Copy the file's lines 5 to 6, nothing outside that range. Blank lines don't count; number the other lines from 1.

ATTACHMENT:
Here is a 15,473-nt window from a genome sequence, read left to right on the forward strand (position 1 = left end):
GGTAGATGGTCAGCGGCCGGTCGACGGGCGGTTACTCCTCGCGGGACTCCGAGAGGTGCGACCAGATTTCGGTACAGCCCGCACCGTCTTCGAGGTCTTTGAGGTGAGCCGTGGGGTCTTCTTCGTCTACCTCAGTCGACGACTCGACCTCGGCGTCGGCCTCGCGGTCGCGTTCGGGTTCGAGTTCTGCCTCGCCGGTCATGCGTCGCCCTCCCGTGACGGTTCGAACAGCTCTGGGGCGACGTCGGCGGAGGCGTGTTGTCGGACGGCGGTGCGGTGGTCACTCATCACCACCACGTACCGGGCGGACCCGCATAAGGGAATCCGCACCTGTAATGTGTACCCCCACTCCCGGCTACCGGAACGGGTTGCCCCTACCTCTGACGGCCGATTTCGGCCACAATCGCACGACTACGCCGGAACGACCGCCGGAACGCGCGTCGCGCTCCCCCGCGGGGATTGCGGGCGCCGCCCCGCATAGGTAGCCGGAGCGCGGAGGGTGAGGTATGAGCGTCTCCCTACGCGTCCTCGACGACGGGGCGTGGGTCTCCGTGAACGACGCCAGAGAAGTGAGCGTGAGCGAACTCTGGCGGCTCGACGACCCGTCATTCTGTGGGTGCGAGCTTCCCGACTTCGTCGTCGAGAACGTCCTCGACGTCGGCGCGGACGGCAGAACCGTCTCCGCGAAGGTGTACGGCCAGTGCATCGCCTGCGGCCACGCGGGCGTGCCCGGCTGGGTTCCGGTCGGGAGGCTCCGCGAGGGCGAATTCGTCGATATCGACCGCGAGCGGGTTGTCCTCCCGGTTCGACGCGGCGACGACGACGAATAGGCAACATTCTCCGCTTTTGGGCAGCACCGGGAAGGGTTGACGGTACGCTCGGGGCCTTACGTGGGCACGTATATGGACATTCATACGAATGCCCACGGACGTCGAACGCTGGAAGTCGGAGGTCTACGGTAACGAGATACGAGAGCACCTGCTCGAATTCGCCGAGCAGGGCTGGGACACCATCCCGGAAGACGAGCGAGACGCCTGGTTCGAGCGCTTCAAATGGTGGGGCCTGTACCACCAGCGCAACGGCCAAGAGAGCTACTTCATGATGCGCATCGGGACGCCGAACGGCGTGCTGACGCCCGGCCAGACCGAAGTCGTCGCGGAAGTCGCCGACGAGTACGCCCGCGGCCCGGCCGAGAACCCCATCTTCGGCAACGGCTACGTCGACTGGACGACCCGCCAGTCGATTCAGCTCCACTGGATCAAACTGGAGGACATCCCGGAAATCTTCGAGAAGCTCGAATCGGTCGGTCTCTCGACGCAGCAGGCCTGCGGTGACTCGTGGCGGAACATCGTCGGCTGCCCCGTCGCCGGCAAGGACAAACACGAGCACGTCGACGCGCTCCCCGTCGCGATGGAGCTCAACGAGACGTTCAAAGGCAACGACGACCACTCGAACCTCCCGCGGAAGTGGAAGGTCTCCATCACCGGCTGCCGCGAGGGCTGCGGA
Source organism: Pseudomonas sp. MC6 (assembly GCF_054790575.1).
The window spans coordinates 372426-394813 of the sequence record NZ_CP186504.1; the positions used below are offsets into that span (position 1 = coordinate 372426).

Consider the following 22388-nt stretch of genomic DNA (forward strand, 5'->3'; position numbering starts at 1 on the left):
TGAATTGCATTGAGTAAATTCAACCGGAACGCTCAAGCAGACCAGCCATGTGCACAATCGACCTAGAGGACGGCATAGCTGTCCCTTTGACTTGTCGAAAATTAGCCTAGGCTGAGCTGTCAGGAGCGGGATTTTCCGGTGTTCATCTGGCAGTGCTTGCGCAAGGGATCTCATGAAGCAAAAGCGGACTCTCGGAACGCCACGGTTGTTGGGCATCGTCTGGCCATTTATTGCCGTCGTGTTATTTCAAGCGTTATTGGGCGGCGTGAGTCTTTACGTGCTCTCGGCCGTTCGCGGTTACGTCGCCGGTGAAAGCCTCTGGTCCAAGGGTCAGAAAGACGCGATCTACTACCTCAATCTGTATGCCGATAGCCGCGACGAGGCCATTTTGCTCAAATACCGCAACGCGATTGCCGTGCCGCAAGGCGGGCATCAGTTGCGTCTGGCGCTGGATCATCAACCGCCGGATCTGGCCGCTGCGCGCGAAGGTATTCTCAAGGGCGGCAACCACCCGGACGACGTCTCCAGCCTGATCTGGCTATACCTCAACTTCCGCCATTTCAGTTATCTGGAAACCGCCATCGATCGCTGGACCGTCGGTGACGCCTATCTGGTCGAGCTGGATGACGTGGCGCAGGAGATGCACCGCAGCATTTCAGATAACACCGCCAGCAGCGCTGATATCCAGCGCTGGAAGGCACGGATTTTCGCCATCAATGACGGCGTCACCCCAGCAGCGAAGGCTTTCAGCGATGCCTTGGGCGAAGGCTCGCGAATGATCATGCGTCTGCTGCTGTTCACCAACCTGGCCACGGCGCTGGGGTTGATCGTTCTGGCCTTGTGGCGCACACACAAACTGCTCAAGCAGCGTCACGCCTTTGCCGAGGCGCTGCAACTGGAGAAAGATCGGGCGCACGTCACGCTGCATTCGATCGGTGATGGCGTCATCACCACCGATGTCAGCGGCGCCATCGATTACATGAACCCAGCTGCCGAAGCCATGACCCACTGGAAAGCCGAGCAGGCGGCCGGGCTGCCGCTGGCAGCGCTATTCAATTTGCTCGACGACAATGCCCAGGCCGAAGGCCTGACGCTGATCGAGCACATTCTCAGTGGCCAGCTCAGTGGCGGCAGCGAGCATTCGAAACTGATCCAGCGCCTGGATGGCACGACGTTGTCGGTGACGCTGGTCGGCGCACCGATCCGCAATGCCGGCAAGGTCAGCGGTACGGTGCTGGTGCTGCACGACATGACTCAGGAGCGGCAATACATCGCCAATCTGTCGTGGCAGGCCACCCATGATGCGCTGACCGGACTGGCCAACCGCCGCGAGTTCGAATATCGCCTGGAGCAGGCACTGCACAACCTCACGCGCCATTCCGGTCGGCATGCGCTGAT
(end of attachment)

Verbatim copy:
Consider the following 22388-nt stretch of genomic DNA (forward strand, 5'->3'; position numbering starts at 1 on the left):
TGAATTGCATTGAGTAAATTCAACCGGAACGCTCAAGCAGACCAGCCATGTGCACAATCGACCTAGAGGACGGCATAGCTGTCCCTTTGACTTGTCGAAAATTAGCCTAGGCTGAGCTGTCAGGAGCGGGATTTTCCGGTGTTCATCTGGCAGTGCTTGCGCAAGGGATCTCATGAAGCAAAAGCGGACTCTCGGAACGCCACGGTTGTTGGGCATCGTCTGGCCATTTATTGCCGTCGTGTTATTTCAAGCGTTATTGGGCGGCGTGAGTCTTTACGTGCTCTCGGCCGTTCGCGGTTACGTCGCCGGTGAAAGCCTCTGGTCCAAGGGTCAGAAAGACGCGATCTACTACCTCAATCTGTATGCCGATAGCCGCGACGAGGCCATTTTGCTCAAATACCGCAACGCGATTGCCGTGCCGCAAGGCGGGCATCAGTTGCGTCTGGCGCTGGATCATCAACCGCCGGATCTGGCCGCTGCGCGCGAAGGTATTCTCAAGGGCGGCAACCACCCGGACGACGTCTCCAGCCTGATCTGGCTATACCTCAACTTCCGCCATTTCAGTTATCTGGAAACCGCCATCGATCGCTGGACCGTCGGTGACGCCTATCTGGTCGAGCTGGATGACGTGGCGCAGGAGATGCACCGCAGCATTTCAGATAACACCGCCAGCAGCGCTGATATCCAGCGCTGGAAGGCACGGATTTTCGCCATCAATGACGGCGTCACCCCAGCAGCGAAGGCTTTCAGCGATGCCTTGGGCGAAGGCTCGCGAATGATCATGCGTCTGCTGCTGTTCACCAACCTGGCCACGGCGCTGGGGTTGATCGTTCTGGCCTTGTGGCGCACACACAAACTGCTCAAGCAGCGTCACGCCTTTGCCGAGGCGCTGCAACTGGAGAAAGATCGGGCGCACGTCACGCTGCATTCGATCGGTGATGGCGTCATCACCACCGATGTCAGCGGCGCCATCGATTACATGAACCCAGCTGCCGAAGCCATGACCCACTGGAAAGCCGAGCAGGCGGCCGGGCTGCCGCTGGCAGCGCTATTCAATTTGCTCGACGACAATGCCCAGGCCGAAGGCCTGACGCTGATCGAGCACATTCTCAGTGGCCAGCTCAGTGGCGGCAGCGAGCATTCGAAACTGATCCAGCGCCTGGATGGCACGACGTTGTCGGTGACGCTGGTCGGCGCACCGATCCGCAATGCCGGCAAGGTCAGCGGTACGGTGCTGGTGCTGCACGACATGACTCAGGAGCGGCAATACATCGCCAATCTGTCGTGGCAGGCCACCCATGATGCGCTGACCGGACTGGCCAACCGCCGCGAGTTCGAATATCGCCTGGAGCAGGCACTGCACAACCTCACGCGCCATTCCGGTCGGCATGCGCTGAT